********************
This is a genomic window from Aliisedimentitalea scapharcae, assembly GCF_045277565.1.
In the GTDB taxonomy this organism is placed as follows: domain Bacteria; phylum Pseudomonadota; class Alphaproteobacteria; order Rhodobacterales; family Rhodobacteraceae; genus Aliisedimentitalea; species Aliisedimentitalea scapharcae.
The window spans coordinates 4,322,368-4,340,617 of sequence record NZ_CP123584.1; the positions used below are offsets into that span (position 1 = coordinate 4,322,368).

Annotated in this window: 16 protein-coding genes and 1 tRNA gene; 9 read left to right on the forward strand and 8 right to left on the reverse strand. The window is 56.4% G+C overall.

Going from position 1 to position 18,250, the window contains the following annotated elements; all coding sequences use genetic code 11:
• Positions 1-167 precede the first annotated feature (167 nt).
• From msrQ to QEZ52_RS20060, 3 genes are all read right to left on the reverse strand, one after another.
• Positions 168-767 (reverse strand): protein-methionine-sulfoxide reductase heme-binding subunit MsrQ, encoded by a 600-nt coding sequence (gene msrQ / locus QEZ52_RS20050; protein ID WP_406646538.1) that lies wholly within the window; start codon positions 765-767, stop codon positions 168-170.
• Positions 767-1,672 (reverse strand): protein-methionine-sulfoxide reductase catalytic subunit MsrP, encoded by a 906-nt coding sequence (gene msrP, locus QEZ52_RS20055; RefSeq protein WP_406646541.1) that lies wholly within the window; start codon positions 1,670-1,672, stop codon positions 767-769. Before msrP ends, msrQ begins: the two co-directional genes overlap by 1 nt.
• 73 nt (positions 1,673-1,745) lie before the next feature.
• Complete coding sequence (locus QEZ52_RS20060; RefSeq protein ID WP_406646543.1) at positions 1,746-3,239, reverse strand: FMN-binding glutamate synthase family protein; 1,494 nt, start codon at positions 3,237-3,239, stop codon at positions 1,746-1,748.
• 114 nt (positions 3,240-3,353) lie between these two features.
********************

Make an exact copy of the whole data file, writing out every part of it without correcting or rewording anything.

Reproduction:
This is a genomic window from Aliisedimentitalea scapharcae, assembly GCF_045277565.1.
In the GTDB taxonomy this organism is placed as follows: domain Bacteria; phylum Pseudomonadota; class Alphaproteobacteria; order Rhodobacterales; family Rhodobacteraceae; genus Aliisedimentitalea; species Aliisedimentitalea scapharcae.
The window spans coordinates 4,322,368-4,340,617 of sequence record NZ_CP123584.1; the positions used below are offsets into that span (position 1 = coordinate 4,322,368).

Annotated in this window: 16 protein-coding genes and 1 tRNA gene; 9 read left to right on the forward strand and 8 right to left on the reverse strand. The window is 56.4% G+C overall.

Going from position 1 to position 18,250, the window contains the following annotated elements; all coding sequences use genetic code 11:
• Positions 1-167 precede the first annotated feature (167 nt).
• From msrQ to QEZ52_RS20060, 3 genes are all read right to left on the reverse strand, one after another.
• Positions 168-767 (reverse strand): protein-methionine-sulfoxide reductase heme-binding subunit MsrQ, encoded by a 600-nt coding sequence (gene msrQ / locus QEZ52_RS20050; protein ID WP_406646538.1) that lies wholly within the window; start codon positions 765-767, stop codon positions 168-170.
• Positions 767-1,672 (reverse strand): protein-methionine-sulfoxide reductase catalytic subunit MsrP, encoded by a 906-nt coding sequence (gene msrP, locus QEZ52_RS20055; RefSeq protein WP_406646541.1) that lies wholly within the window; start codon positions 1,670-1,672, stop codon positions 767-769. Before msrP ends, msrQ begins: the two co-directional genes overlap by 1 nt.
• 73 nt (positions 1,673-1,745) lie before the next feature.
• Complete coding sequence (locus QEZ52_RS20060; RefSeq protein ID WP_406646543.1) at positions 1,746-3,239, reverse strand: FMN-binding glutamate synthase family protein; 1,494 nt, start codon at positions 3,237-3,239, stop codon at positions 1,746-1,748.
• 114 nt (positions 3,240-3,353) lie between these two features.